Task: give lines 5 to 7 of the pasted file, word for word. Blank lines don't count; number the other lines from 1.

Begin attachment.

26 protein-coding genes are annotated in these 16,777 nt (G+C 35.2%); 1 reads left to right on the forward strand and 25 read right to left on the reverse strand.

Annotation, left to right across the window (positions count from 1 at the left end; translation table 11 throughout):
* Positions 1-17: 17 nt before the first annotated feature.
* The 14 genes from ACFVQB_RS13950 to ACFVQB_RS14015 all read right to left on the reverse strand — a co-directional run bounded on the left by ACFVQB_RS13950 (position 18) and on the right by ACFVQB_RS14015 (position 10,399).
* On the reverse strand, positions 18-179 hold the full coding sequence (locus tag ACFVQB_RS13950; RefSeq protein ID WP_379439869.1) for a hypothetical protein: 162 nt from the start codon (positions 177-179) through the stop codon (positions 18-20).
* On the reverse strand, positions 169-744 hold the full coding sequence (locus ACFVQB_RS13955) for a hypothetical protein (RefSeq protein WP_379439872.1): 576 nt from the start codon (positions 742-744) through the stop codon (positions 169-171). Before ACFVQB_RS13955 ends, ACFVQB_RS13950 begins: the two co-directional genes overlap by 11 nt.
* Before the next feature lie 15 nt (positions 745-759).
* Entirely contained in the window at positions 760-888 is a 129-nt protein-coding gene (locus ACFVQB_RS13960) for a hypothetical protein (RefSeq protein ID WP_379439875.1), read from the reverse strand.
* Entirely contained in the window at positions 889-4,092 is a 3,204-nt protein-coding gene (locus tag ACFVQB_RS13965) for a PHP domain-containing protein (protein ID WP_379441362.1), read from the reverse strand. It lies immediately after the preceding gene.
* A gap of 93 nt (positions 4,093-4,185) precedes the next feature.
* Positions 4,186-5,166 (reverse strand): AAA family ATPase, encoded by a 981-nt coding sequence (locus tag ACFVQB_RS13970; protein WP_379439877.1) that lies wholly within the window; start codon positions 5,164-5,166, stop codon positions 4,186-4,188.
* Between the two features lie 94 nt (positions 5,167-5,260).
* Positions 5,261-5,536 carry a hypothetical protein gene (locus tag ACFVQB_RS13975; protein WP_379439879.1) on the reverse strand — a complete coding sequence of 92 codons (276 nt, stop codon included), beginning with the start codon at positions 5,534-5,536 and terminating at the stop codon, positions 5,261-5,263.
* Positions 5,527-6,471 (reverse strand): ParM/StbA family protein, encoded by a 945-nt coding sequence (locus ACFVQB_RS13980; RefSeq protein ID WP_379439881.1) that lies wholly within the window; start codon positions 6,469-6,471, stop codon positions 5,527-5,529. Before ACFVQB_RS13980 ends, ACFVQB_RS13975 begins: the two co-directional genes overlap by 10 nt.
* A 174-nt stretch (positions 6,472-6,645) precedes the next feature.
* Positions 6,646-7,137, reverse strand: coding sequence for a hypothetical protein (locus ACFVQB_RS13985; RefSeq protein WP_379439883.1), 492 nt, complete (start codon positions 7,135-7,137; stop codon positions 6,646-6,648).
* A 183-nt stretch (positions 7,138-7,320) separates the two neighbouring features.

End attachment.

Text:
* On the reverse strand, positions 18-179 hold the full coding sequence (locus tag ACFVQB_RS13950; RefSeq protein ID WP_379439869.1) for a hypothetical protein: 162 nt from the start codon (positions 177-179) through the stop codon (positions 18-20).
* On the reverse strand, positions 169-744 hold the full coding sequence (locus ACFVQB_RS13955) for a hypothetical protein (RefSeq protein WP_379439872.1): 576 nt from the start codon (positions 742-744) through the stop codon (positions 169-171). Before ACFVQB_RS13955 ends, ACFVQB_RS13950 begins: the two co-directional genes overlap by 11 nt.
* Before the next feature lie 15 nt (positions 745-759).